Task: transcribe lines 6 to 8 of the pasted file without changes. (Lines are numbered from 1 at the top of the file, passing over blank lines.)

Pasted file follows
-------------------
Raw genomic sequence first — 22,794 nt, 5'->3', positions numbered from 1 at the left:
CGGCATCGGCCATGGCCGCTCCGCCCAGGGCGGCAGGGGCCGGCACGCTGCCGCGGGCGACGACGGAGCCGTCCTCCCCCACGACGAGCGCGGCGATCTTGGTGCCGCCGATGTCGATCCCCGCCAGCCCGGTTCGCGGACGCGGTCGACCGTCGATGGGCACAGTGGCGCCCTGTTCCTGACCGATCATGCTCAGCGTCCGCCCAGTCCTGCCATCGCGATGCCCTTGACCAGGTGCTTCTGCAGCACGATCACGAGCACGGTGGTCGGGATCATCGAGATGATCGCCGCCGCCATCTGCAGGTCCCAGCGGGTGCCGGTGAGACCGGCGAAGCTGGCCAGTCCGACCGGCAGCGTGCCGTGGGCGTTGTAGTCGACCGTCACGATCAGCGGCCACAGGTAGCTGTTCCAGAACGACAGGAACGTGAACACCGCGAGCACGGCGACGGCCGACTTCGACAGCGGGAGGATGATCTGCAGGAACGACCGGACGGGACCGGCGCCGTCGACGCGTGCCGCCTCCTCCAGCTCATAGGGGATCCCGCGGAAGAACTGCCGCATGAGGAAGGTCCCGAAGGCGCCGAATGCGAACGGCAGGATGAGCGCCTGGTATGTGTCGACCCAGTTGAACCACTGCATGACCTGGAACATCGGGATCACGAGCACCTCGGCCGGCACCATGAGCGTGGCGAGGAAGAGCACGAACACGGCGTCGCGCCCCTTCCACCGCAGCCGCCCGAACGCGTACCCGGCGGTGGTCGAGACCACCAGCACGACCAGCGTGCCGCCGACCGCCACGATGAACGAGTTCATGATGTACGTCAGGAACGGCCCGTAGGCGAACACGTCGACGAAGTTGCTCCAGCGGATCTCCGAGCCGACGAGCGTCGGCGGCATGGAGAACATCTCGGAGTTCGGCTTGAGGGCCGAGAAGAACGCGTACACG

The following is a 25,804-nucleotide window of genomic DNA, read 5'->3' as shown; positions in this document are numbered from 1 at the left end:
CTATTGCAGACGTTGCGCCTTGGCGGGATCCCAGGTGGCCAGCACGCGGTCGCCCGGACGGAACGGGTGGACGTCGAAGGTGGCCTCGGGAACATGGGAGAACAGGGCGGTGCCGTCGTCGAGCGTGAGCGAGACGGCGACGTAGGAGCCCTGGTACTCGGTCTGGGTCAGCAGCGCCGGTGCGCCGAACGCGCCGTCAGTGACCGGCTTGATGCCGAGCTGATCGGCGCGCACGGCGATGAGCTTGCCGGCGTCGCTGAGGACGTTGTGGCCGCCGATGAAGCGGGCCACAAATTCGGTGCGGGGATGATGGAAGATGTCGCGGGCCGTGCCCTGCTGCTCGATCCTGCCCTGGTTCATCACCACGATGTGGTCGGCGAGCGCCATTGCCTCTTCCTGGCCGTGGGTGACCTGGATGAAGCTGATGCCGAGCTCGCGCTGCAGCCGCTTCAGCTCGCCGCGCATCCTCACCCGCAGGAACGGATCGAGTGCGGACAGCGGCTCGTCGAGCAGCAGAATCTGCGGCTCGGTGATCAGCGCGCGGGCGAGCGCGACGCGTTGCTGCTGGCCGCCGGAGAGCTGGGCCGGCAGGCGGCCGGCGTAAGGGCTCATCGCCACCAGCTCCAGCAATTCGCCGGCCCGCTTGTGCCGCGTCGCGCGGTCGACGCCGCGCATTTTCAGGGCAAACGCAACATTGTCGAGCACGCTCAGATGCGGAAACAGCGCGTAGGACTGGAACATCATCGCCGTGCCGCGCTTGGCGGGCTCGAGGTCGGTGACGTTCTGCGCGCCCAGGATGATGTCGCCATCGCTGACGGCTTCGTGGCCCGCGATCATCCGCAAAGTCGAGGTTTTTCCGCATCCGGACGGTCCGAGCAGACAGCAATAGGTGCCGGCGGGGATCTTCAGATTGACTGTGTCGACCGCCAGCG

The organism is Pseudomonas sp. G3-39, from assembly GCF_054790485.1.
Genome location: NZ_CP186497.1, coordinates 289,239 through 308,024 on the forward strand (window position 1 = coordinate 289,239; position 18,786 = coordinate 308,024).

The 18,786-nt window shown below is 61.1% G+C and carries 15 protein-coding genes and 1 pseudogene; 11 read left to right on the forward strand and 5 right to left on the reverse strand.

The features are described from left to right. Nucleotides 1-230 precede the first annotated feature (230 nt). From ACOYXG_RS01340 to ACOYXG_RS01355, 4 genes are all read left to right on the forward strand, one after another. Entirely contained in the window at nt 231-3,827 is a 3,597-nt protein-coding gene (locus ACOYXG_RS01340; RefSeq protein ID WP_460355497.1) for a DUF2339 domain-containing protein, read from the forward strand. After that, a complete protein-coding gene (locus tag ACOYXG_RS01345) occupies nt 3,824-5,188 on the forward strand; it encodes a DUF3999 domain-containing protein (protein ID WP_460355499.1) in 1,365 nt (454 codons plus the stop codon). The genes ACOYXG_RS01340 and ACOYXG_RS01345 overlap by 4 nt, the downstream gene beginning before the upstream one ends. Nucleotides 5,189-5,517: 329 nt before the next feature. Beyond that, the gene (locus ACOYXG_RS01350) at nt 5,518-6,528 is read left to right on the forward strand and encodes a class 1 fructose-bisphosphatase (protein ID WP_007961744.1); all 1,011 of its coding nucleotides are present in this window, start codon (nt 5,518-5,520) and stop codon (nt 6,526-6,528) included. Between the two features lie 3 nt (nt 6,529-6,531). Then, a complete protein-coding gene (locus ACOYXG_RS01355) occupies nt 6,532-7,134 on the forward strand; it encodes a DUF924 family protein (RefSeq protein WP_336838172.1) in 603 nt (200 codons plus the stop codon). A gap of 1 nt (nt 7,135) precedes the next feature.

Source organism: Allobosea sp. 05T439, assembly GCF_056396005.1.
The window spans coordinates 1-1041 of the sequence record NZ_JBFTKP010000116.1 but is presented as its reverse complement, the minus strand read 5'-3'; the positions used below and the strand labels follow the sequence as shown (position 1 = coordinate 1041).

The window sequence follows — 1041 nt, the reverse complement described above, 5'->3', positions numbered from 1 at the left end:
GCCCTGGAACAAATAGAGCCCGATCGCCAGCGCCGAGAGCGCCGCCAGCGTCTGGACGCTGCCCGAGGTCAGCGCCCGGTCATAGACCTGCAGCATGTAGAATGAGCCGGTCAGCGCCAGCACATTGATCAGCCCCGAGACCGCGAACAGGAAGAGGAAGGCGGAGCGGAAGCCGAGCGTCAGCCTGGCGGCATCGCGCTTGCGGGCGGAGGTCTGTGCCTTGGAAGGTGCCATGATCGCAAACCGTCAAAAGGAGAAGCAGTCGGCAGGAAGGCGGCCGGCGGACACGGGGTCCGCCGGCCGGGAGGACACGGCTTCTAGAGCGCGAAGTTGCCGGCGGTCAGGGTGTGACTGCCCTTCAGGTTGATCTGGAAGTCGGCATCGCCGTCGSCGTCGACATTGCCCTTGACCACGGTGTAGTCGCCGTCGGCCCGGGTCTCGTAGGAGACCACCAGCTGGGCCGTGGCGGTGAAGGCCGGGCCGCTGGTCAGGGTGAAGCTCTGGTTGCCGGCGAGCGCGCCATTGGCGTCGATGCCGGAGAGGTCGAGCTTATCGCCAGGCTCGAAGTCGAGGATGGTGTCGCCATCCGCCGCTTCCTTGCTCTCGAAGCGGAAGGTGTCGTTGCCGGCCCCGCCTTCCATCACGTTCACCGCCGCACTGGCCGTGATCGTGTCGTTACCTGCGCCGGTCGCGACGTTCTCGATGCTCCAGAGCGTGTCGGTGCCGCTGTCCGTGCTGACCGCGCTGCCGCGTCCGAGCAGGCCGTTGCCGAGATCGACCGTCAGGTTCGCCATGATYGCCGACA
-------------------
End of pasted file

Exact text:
Genome location: NZ_CP186497.1, coordinates 289,239 through 308,024 on the forward strand (window position 1 = coordinate 289,239; position 18,786 = coordinate 308,024).

The 18,786-nt window shown below is 61.1% G+C and carries 15 protein-coding genes and 1 pseudogene; 11 read left to right on the forward strand and 5 right to left on the reverse strand.

The features are described from left to right. Nucleotides 1-230 precede the first annotated feature (230 nt). From ACOYXG_RS01340 to ACOYXG_RS01355, 4 genes are all read left to right on the forward strand, one after another. Entirely contained in the window at nt 231-3,827 is a 3,597-nt protein-coding gene (locus ACOYXG_RS01340; RefSeq protein ID WP_460355497.1) for a DUF2339 domain-containing protein, read from the forward strand. After that, a complete protein-coding gene (locus tag ACOYXG_RS01345) occupies nt 3,824-5,188 on the forward strand; it encodes a DUF3999 domain-containing protein (protein ID WP_460355499.1) in 1,365 nt (454 codons plus the stop codon). The genes ACOYXG_RS01340 and ACOYXG_RS01345 overlap by 4 nt, the downstream gene beginning before the upstream one ends. Nucleotides 5,189-5,517: 329 nt before the next feature. Beyond that, the gene (locus ACOYXG_RS01350) at nt 5,518-6,528 is read left to right on the forward strand and encodes a class 1 fructose-bisphosphatase (protein ID WP_007961744.1); all 1,011 of its coding nucleotides are present in this window, start codon (nt 5,518-5,520) and stop codon (nt 6,526-6,528) included. Between the two features lie 3 nt (nt 6,529-6,531). Then, a complete protein-coding gene (locus ACOYXG_RS01355) occupies nt 6,532-7,134 on the forward strand; it encodes a DUF924 family protein (RefSeq protein WP_336838172.1) in 603 nt (200 codons plus the stop codon). A gap of 1 nt (nt 7,135) precedes the next feature.